Ir Hanidachat and the Morality of Collective Punishment

One of the biggest moral issues that has plagued Israel since even before its existence is the question of collective punishment. From early attacks of the Haganah, Irgun and Lehi on British and Arab troops in the 1930’s and 1940’s, to more recent maneuvers and operations by the Israeli military, many outside of and within Israel ask the question- is it really moral to kill innocent civilians, or even very low-ranking soldiers and operatives, if they personally are not the ones attacking and terrorizing Israel? To quote Avraham Avinu, in his plea to Hashem to save the inhabitants of Sodom “חָלִלָה לְּךָ מֵעֲשֹׂת כַּדָּבָר הַזֶּה לְהָמִית צַדִּיק עִם רָשָׁע,” how could we kill the innocent with the guilty?!

Our sedra features one of the most obvious cases of collective punishment- the Ir Hanidachat, the city which has become negatively influenced by Avoda Zara and must be destroyed. Even though the Tosefta (סנהדרין יד:א) writes “there has never been an Ir Hanidachat, and there never will be,” perhaps we can learn something for our modern question of collective punishment from the rules set out in this mostly theoretical case.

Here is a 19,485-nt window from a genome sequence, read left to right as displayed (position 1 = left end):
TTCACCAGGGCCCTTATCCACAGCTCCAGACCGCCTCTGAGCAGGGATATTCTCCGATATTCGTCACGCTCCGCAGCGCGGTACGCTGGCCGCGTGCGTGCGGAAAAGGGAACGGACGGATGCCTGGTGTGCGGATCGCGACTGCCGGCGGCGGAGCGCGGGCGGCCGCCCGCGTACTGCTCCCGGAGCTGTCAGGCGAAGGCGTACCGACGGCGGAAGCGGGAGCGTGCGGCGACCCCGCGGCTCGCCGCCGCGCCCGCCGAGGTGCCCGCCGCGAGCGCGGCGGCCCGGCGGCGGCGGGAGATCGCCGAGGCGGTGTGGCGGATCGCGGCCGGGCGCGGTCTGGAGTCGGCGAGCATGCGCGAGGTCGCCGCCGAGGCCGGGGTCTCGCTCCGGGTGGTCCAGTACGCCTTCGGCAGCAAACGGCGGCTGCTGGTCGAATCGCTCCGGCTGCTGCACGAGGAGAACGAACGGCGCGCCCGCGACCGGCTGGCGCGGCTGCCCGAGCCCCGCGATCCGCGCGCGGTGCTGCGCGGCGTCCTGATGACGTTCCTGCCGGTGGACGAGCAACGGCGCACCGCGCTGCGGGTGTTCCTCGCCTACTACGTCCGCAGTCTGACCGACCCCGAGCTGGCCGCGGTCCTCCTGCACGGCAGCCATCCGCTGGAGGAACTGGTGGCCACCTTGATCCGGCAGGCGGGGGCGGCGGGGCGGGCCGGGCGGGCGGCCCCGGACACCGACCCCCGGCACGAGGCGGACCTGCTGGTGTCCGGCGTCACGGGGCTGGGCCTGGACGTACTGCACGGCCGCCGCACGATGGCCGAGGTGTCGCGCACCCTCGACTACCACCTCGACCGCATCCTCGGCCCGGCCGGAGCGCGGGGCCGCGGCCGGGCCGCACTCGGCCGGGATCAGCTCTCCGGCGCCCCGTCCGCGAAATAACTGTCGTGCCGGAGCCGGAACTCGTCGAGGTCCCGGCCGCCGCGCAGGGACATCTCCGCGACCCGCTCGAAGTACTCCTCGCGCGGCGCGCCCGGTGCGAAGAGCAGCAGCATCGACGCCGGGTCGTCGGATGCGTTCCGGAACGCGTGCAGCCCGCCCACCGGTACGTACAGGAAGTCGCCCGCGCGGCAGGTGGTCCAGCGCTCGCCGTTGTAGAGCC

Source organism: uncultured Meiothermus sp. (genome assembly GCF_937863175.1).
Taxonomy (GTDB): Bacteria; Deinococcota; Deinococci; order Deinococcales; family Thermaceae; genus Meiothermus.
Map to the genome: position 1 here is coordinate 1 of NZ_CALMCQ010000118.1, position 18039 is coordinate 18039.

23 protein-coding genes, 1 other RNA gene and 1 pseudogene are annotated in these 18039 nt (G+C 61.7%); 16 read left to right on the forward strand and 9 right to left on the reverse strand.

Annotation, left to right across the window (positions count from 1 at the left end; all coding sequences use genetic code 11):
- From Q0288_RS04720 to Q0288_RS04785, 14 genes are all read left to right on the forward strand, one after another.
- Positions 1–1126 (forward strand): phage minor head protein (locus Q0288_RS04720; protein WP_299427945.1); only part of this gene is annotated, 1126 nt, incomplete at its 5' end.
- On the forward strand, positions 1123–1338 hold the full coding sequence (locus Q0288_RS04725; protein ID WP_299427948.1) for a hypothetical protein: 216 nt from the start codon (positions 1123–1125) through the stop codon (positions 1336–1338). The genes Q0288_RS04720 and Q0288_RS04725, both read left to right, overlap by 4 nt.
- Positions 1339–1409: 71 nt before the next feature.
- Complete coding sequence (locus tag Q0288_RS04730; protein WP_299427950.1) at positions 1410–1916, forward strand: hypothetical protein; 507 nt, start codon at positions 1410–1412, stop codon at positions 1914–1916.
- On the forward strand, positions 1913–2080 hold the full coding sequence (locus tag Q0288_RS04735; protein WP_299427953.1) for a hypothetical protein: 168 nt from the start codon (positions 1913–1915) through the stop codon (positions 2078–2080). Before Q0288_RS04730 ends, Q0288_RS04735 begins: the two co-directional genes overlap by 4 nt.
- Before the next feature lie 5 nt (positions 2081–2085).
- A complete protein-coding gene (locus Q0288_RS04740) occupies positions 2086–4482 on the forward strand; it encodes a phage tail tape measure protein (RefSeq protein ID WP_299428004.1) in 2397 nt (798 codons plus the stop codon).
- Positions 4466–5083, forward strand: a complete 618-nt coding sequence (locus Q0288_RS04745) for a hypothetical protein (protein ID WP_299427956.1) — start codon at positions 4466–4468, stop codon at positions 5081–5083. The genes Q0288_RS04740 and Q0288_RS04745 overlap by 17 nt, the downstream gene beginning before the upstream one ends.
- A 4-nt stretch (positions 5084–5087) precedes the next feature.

כִּי תִשְׁמַע בְּאַחַת עָרֶיךָ אֲשֶׁר יְהוָה אֱלֹהֶיךָ נֹתֵן לְךָ לָשֶׁבֶת שָׁם לֵאמֹר. יָצְאוּ אֲנָשִׁים בְּנֵי בְלִיַּעַל מִקִּרְבֶּךָ וַיַּדִּיחוּ אֶת יֹשְׁבֵי עִירָם לֵאמֹר נֵלְכָה וְנַעַבְדָה אֱלֹהִים אֲחֵרִים אֲשֶׁר לֹא יְדַעְתֶּם (דברים יג)

If it becomes known that “בני בליעל,” which Rashi interprets as people who are not from that city, but passed through trying to recruit the residents to their cause of idol worship, suceeded at their mission, then action must be taken.


וְדָרַשְׁתָּ וְחָקַרְתָּ וְשָׁאַלְתָּ הֵיטֵב וְהִנֵּה אֱמֶת נָכוֹן הַדָּבָר נֶעֶשְׂתָה הַתּוֹעֵבָה הַזֹּאת בְּקִרְבֶּךָ

Research and investigation must be done to see if this is true, but if it would be and the Bet Din would decide that the city meets the criteria of an Ir Hanidachat, then:

הַכֵּה תַכֶּה אֶת יֹשְׁבֵי הָעִיר הַהִיא לְפִי חָרֶב הַחֲרֵם אֹתָהּ וְאֶת כָּל אֲשֶׁר בָּהּ וְאֶת בְּהֶמְתָּהּ לְפִי חָרֶב

You must destroy the people who live in that city and all of their belongings, even their crops and animals, by the sword.

וְאֶת כָּל שְׁלָלָהּ תִּקְבֹּץ אֶל תּוֹךְ רְחֹבָהּ וְשָׂרַפְתָּ בָאֵשׁ אֶת הָעִיר וְאֶת כָּל שְׁלָלָהּ כָּלִיל לה’ אֱלֹקיךָ וְהָיְתָה תֵּל עוֹלָם לֹא תִבָּנֶה עוֹד

And all of the spoils that were plundered from the Ir Hanidachat must be gathered in the center of the city, and they must be burned with the city, never to be rebuilt again. Bye bye city, bye bye Avoda Zara!

This concept, of a city so full of sin and idol worship that it must be destroyed, is not a new idea to those who are more familiar with the Written Torah- after all, the conditions for Ir Hanidachat seem to very much fit the circumstances of the destruction of Sodom, and the one threatened against Ninveh by the words of Yonah.